Belief in the metaphysics; supernatural & afterlife
Using a scientific, logical, craftsman’s approach where one test the ideas, experiment with the method for ourselves, to see what really works (for us to live happy, fulfilled and successful lives — my quest).
Blessings, prayers, chantings, rites & rituals
That’s my take.
However, it may be worthwhile to note that it’s not a hard and fast separation. One could practice Buddhism as a religion, but still approach and utilise its philosophical aspects.
Conclusion: So What?
It’s been one hell of a challenging article to write, and this is not the end of exploring Buddhism without religion, whether it’s radical or practical, it’s only the beginning, as part of my quest.
It is radical to some, practical to some, and I think it’s both.
That Buddhism can be both a religion and a philosophy, and it can be radical and practical, depending on who’s looking at it.
Now that we’ve covered
- Terminology: Buddhism, Buddha, Dharma, Dharma practice, Buddhist philosophy
- Is Buddhism a religion or a philosophy?
- Separating philosophy from religion
A couple of things struck me really hard.
Buddhism as a religion with its own metaphysical system of beliefs; in reincarnation, deities and so on, is based on a rigorous and intricate philosophical approach founded by a prince a long time ago.
Just like science, successors to his field of study continued inquiring the methodology he left behind.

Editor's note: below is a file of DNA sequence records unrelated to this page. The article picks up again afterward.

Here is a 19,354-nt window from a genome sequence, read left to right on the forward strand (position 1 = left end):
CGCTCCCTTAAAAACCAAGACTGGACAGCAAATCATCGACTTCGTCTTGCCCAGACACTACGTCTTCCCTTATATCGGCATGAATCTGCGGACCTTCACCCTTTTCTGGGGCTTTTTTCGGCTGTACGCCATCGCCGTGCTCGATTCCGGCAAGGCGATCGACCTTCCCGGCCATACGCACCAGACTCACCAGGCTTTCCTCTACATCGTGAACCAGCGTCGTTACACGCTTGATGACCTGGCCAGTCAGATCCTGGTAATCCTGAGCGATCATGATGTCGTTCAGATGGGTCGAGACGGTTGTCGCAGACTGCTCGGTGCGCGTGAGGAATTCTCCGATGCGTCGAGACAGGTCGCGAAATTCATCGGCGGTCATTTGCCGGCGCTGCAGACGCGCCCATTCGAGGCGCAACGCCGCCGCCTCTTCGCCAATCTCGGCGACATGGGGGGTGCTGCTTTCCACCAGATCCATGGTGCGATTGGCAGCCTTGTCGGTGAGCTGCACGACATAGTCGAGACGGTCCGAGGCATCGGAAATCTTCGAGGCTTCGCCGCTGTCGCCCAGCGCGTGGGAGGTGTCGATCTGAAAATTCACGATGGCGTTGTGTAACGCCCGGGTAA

Sure enough, some approach Buddhism entirely in faith, of Buddha as the central figure of worship, but Buddhism offers more than just blind faith and dogma.
Recall the three tests.
The historical Buddha invites us to engage in logical and rational discourse and experimentation of the ideas and methodology he once presented.
According to him, he is awakened. According to the records left behind, they claim he is awakened.
The question is, how would you know if that’s true?
And… so what if it’s true?
You can choose to believe based on scriptural authority and just believe as is, or do your part.
You may not want to be awakened, or become enlightened, so how far would you go with the ideas and methodology presented?
What’s the premise of your experiment?
That’s a question for me, as I continue on my quest, to find out what and how things really work, if and how we can extract, adapt and contextualise the ideas and concepts from Buddhist philosophy to live a happy, fulfilled and successful life.